|Venue: Principality Stadium, Cardiff Date: Saturday, 4 February Kick-off: 14:15 GMT|
|Coverage: Live on BBC One, BBC Radio Wales, BBC Radio Cymru, BBC Radio Ulster, Radio 5 Sports Extra, the BBC Sport website & app; live text commentary on BBC Sport website & app.|
Ireland captain Johnny Sexton says he has no animosity towards Warren Gatland over the Wales boss leaving him out of the 2021 British and Irish Lions tour.
Gatland has admitted he probably got it wrong in not selecting the fly-half while in charge of the Lions.
Speaking ahead of Ireland's Six Nations opener in Cardiff, Sexton also dismissed Gatland's claim that the match is a "free hit" for the hosts.
"You'll have to ask him," Sexton said of the New Zealander's Lions comments.
"That's gone now, isn't it. It's something that you never get back which is why it hurt so bad at the time.
"People make their decisions and at the time they probably make them for what they think are the right reasons.
"I met him at the launch [of the Six Nations] and there was no animosity or anything. We shook hands, said hello.
"I got on very well with him on the two previous tours [then Lions boss Gatland selected Sexton in 2013 and 2017] which is probably why it hurt so much, but it is what it is. Look, it's over now, it was a long time ago."
Sexton dismisses 'free hit' claim
Ireland go into Saturday afternoon's encounter at Cardiff's Principality Stadium as the world's top-ranked side after an impressive 2022 that included a first series win in New Zealand, and autumn victories over Australia and South Africa.
Gatland, a former Ireland head coach, spoke on Wednesday about his team having a "free hit" against Andy Farrell's side, but Sexton dismissed that idea.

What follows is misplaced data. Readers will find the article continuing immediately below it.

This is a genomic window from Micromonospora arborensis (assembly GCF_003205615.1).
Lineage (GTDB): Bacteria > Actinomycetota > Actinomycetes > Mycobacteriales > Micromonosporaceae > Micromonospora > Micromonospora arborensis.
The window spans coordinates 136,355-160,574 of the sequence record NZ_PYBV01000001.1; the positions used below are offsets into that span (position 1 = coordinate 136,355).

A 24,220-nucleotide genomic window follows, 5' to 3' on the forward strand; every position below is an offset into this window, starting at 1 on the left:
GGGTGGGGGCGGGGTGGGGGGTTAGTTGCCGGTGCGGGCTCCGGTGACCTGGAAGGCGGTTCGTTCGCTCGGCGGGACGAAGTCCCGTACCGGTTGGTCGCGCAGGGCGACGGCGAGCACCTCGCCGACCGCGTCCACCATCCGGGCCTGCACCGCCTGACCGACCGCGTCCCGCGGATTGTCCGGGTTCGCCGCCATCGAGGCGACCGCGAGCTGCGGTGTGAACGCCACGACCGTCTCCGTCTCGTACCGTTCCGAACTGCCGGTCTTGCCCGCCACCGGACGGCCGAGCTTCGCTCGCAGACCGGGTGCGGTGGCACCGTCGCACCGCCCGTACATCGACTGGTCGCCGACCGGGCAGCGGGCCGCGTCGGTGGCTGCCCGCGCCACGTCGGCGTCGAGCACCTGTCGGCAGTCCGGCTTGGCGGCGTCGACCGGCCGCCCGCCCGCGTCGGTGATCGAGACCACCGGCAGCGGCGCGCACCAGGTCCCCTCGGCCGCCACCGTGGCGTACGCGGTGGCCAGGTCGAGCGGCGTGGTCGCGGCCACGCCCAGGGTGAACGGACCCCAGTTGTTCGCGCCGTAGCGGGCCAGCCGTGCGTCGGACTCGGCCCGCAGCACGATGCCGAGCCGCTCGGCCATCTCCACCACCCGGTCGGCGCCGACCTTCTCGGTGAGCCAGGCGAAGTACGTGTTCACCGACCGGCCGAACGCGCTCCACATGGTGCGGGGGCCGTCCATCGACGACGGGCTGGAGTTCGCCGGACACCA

"Maybe that is what he is saying but he certainly hasn't picked a team that would suggest it is a free hit," Sexton said.
"He has picked such an experienced team. He is bringing back some older guys which would suggest he is targeting this game.
"If he was looking at a free hit, he would pick all the young lads and give it a lash, see who can get through to the World Cup. We are certainly not preparing like that.
"We are preparing for a full-on Test match in the Principality Stadium which is a very tough place to go and win, but that is what we have been preparing for. "
Ireland looking to end Cardiff losing run
Having trained on Wednesday without a face mask for the first time since undergoing cheekbone surgery last month, Sexton insisted that he is "all good" for the Six Nations.
He spoke very positively of the benefits of the squad having the time away together in warm weather, but is well aware of the tough task he and his team-mates will face in Cardiff.
Ireland have not won a Six Nations match at the Principality Stadium since 2013, but Sexton is determined to end that losing run.
"There were close calls in 2015 and 2017, then in 2019 they were going for the Grand Slam and we were going for the championship," he recalled.
"I remember it was a terrible day weather-wise, they got an early score and we had to chase the game. It was one of the worst days we've had in green for a lot of us.
"Then the last time we were there [in 2021] with Peter [O'Mahony] getting the red card, it made things very difficult for us but we could have sneaked away with a win.
"It's amazing how you can look back at all of these games and you remember them so vividly because they are all so special. It's a tough place to go, ask any nation - England, Scotland, nobody has a great record there."
The 37-year-old acknowledged the importance of Ireland getting their Six Nations campaign off to a good start, but insisted he and his team-mates are not worried about what may happen if they don't win.
"We are fully focused on our performance and trying to get that," he added.
"The first game is always a challenge, there is no shying away from that but we have done some great work to this point to make that [winning] a possibility."